• Daily rinsing of nasal passages with CitriDrops Dietary Supplement  and a saline rinsing system is an extremely effective means to remove the mold already in your nose, where the mold enters and the damage begins.




1.    Norton, Alex,Black mold, rats and lead: Survey of military families paints slum-like picture of housing on US bases, The Washington Post, February 13, 2019

2.    Pell, M. B. “U.S. Air Force’s new housing dogged by construction flaws, imperiling tenants” Reuters Investigates. December 18. 2018

3.    Grisales, Claudia. “Families living with military housing horrors plead for reforms.” Stars and Stripes. February 13, 2019.

4.    Jowers, Karen.More than half who took survey are dissatisfied with military privatized housing, Military Times, February 13, 2019

5.    Nelson, Deborah, “Special Report: U.S. Marine families battle mice, mold and landlords.” Reuters.  November 1, 2018

6.    Reuters. “’I find it appalling’.  Developer Makes Millions Off Rundown Military Homes”, New York Post, December 27, 2018

7.     Greenway, Erica. Military Families Warn of Unsafe Housing: Rats, Toxic Mold and More.” Fox News, February 14, 2019


About the Author:

Cesar Collado is a former pharmaceutical R&D executive, venture capitalist, and seasoned strategy consultant in biotechnology and technology industries in general. He currently works as an advisor to multiple technology start-ups and advises several companies that provide healthcare and other services for environmental illness. Read More


  1. Kristi Barnes August 29, 2019 at 8:21 pm - Reply

    I too am affected by this but it was a home bought. My husband is active duty Air Force I became so ill we couldn’t live there. I now have CIRS MOLD TOXICITY! This. Illness is chronic. We lost all our belongs because I could not tolerate them. I have respiratory issues as well. The military did nothing to help us! The area is notorious for mold!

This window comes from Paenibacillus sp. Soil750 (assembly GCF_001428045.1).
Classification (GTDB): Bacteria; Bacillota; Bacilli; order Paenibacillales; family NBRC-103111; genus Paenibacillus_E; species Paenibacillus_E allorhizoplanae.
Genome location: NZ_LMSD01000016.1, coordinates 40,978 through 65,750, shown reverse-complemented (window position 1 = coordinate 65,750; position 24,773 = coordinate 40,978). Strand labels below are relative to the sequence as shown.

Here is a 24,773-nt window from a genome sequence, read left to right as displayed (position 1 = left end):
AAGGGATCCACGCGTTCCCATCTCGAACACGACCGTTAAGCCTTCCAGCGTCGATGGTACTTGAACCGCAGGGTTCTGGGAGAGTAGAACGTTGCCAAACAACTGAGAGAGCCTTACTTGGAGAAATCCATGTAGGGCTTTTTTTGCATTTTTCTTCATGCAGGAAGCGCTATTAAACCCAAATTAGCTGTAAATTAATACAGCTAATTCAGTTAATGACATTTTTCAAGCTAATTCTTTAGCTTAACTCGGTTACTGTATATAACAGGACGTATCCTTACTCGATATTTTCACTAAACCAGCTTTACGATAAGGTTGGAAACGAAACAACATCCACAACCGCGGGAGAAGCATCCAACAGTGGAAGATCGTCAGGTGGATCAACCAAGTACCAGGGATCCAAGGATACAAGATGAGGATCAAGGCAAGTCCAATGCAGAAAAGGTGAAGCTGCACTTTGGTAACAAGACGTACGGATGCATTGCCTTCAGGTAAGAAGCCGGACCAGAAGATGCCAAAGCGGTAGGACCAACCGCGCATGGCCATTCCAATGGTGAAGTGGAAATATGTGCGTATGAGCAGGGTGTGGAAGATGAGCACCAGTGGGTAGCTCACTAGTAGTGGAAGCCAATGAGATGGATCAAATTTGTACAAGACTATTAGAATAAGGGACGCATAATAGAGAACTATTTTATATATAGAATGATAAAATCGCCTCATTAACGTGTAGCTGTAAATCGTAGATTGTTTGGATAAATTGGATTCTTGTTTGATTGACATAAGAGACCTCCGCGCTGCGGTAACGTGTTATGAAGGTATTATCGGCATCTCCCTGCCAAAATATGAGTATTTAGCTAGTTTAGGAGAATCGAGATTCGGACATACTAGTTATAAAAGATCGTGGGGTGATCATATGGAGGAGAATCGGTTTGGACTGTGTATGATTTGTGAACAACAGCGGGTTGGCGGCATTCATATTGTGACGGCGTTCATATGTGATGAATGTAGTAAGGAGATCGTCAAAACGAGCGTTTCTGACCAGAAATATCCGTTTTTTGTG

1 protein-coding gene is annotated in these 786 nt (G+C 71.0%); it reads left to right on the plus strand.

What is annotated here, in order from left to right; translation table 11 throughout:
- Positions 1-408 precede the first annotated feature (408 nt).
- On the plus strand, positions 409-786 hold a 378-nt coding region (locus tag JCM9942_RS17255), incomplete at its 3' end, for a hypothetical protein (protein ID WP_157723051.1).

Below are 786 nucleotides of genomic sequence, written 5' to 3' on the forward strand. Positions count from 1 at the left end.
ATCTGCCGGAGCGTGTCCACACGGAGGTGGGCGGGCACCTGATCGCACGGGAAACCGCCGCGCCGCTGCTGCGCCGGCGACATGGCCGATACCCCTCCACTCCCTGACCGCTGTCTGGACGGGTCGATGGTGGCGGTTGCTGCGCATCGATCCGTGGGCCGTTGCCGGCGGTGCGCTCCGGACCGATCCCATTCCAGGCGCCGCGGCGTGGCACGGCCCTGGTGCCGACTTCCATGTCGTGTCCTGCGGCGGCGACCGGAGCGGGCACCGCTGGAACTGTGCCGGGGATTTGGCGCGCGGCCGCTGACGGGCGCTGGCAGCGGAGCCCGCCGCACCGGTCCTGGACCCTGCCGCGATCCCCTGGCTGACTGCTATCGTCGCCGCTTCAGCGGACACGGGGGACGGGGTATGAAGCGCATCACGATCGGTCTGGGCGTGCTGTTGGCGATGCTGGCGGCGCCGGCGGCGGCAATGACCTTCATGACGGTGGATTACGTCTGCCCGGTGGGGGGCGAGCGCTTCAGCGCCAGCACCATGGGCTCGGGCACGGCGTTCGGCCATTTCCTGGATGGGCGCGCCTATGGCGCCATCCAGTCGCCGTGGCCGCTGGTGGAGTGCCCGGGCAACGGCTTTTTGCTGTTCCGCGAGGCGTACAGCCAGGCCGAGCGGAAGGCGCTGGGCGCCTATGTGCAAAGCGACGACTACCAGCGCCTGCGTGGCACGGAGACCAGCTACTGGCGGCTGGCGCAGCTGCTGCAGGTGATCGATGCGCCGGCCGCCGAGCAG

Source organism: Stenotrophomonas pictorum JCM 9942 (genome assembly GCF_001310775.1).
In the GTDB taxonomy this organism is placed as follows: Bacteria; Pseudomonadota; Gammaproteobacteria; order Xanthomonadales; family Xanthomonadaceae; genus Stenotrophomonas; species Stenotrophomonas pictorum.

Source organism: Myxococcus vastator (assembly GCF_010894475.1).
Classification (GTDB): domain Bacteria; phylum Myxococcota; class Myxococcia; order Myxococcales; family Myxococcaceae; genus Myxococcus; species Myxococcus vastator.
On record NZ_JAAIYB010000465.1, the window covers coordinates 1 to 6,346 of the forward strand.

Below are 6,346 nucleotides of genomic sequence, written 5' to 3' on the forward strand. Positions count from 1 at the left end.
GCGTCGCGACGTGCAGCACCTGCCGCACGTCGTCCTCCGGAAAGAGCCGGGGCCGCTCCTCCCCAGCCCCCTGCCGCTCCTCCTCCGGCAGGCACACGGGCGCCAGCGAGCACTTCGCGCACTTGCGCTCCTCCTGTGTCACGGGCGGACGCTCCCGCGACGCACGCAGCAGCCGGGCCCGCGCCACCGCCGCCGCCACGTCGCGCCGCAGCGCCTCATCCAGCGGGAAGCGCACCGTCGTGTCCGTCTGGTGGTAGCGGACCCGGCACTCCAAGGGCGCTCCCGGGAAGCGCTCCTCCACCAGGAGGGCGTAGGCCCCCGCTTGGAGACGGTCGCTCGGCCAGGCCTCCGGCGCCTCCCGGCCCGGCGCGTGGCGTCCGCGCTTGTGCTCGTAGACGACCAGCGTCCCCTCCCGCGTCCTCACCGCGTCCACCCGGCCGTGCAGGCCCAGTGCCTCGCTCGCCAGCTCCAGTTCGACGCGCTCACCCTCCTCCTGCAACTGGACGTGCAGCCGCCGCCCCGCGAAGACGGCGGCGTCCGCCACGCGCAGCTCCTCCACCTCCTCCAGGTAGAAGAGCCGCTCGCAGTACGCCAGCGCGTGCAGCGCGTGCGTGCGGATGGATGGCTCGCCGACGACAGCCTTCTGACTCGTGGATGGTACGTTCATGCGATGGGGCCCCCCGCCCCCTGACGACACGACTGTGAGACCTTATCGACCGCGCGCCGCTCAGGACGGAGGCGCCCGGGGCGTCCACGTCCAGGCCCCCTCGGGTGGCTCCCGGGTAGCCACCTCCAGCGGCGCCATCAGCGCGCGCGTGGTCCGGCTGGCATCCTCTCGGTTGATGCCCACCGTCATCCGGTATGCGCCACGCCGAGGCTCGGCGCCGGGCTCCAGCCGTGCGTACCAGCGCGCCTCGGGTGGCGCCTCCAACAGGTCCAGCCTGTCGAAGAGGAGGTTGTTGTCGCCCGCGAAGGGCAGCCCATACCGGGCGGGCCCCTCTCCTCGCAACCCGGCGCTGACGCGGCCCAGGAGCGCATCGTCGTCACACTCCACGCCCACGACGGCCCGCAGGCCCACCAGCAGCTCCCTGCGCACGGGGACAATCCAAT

• Susan Tanner August 31, 2019 at 5:56 pm - Reply

      I am so sorry to hear that. I hope you are out of the mold and have found safe housing. I also hope as we continue to get the word out there, that mold issues from poorly constructed and ventilated homes will be seen as what they are–a health crisis. My heart is with you and your family. Continue fighting for your safety and your health. Please know that we will continue to provide and post information on mold and mold illness, so that people can get the help that they need to recover and be healthy again.

  2. Barbara Lofton March 12, 2019 at 4:15 pm - Reply

    What about government buildings? I worked in a government building for 13 1/2 years and was exposed to lead, mold, asbestos and God know what else. Because of this I have multiple allergies, sinusitis, chronic rhinitis, fibromyalgia, pituitary, thyroid and adrenal gland deficiency. The list goes on. I was forced to medical retire.

    • Cesar Collado March 12, 2019 at 9:51 pm - Reply

      Thank you for your sharing!

      You are correct in that many older government buildings and schools even have issues without adequate budgeting This is a systemic problem that even local management has their hands cuffed. The military story gets lots of press in todays environment with the numbers of veterans coming back and the press the wars get.

      In cases where someone feels powerless, I usually suggest testing and fogging their workplace regularly to reduce mold counts in the air. Nasal rinsing with CitriDrops, and Sinus Defense and Celltropin to boost the immune system’s ability to identify mold and to support the pituitary glands. You know very quickly if this works. A physician can prescribe supplements to help with detoxification.

      I hope your home is safe and you feel better. Clean air will make a big difference in how you feel.